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Thread: Different Time Signatures and Themes - which to present first?

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    Default Different Time Signatures and Themes - which to present first?

    I'm writing a classical piece of music and also studying other works by other composers.

    I'm curious as to know if you can have a classical piece that has 2 different themes, each with its own time signature.

    I have written a theme that is "pompous" (4/4) and one "serene" (3/4). I'd like to end my piece with the pomous theme, the question is:

    Was it common in classical music to have different time signatures throughout the piece? It is not a symphony I'm writing, it is shorter. Maybe 3-5 minutes in total.

    If I can have different time signatures, was it common to have a theme with a specific time signature that appeared first or last? Or did it no matter?

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    Senior Member EdwardBast's Avatar
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    Yes, that is perfectly acceptable. Doing so is quite normal for 20thc and later works. It is less common in earlier common-practice music. Late medieval composers did it all the time. The trick is making the piece sound unified and the transitions coherent.

    I don't understand what you mean by your last question.

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    Quote Originally Posted by EdwardBast View Post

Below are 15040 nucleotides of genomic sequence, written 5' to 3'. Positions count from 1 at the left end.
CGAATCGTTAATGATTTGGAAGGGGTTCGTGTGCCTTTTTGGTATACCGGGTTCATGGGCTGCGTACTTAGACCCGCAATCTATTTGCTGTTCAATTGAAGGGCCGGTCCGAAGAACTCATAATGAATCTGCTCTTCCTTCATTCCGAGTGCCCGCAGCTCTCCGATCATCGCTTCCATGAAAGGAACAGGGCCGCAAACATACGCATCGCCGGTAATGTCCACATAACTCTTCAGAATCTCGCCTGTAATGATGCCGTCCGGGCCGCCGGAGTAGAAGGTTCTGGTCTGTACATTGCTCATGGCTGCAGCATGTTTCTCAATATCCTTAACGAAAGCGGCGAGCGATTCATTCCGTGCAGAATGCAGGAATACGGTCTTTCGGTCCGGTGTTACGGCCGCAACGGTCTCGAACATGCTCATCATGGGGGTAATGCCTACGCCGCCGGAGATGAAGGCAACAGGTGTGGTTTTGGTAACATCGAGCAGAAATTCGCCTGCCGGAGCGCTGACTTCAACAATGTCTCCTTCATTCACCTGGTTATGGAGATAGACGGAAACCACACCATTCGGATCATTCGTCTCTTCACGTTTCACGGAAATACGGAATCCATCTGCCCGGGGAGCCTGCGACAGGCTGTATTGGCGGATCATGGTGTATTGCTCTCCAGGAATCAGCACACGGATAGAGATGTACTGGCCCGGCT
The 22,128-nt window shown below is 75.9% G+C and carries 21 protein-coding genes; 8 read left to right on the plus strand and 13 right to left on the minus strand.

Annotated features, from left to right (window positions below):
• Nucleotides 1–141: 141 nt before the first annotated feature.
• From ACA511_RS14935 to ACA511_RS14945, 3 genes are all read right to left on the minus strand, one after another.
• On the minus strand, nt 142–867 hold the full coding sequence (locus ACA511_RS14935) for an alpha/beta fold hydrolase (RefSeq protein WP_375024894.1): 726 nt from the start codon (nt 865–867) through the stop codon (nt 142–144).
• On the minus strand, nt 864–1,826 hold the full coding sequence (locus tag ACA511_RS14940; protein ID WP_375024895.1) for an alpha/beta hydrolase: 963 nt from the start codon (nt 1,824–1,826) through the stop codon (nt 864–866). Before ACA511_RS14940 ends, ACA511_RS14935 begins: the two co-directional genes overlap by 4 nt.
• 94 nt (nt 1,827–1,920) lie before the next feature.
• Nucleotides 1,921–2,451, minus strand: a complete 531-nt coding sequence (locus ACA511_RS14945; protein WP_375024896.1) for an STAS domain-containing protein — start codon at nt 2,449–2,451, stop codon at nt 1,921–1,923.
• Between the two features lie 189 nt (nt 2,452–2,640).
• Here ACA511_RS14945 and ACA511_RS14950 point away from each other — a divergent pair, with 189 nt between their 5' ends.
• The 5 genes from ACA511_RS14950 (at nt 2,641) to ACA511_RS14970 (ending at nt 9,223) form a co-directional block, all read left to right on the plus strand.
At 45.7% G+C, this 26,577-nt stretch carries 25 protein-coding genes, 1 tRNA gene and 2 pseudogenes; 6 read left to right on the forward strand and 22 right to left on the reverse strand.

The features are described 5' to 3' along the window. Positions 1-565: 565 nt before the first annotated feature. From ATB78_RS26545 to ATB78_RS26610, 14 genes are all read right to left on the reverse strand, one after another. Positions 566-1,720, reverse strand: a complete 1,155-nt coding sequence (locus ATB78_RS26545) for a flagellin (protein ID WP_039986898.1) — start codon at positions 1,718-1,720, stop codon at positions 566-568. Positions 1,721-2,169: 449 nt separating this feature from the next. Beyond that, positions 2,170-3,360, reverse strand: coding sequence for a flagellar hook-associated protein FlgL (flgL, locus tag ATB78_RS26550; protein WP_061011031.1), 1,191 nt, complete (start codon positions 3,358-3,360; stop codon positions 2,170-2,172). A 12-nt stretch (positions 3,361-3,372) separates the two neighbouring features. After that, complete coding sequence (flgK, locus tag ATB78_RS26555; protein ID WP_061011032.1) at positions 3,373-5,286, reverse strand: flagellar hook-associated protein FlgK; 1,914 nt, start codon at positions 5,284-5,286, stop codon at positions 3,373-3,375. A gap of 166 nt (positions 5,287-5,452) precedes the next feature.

Yes, that is perfectly acceptable. Doing so is quite normal for 20thc and later works. It is less common in earlier common-practice music. Late medieval composers did it all the time. The trick is making the piece sound unified and the transitions coherent.

    I don't understand what you mean by your last question.
    Ok. Do you have any examples of later compositions where they are making use of different time signatures?

    In regards to my last question: Do you have the 4/4 first, then 3/4 later or opposite, or does it not matter?
    Last edited by mediumaevum; Jun-28-2018 at 22:21.

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    Senior Member EdwardBast's Avatar
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    Quote Originally Posted by mediumaevum View Post
    Ok. Do you have any examples of later compositions where they are making use of different time signatures?

    In regards to my last question: Do you have the 4/4 first, then 3/4 later or opposite, or does it not matter?
    There is no rule about which would come first or second. That depends entirely on the material.

    A good example of different time signatures for two themes would be the first movement of Prokofiev's Second Piano Sonata. The opening material is in 2/4, the contrasting theme starting in m. 64 is in 3/4. It switches back and forth. The finale of the same sonata begins in 6/8 but changes to 2/4 in m. 51, then back again later.

    Why are they so sick and ridiculous, Dannie?
    Two, four, six, eight, they brainwash and teach you hate!

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    Stravinsky's Rite of Spring, where time signatures hop all over the place, sometimes with different time signatures in different parts of the orchestra simultaneously. Here's the final part ("Sacrificial Dance"), with a scrolling score of the piano duet arrangement as a guide:

    https://www.youtube.com/watch?v=wZtWAqc3qyk

    In response to your other question, I don't think it matters whether one time signature comes before another.
    Last edited by Reichstag aus LICHT; Jul-01-2018 at 12:12.

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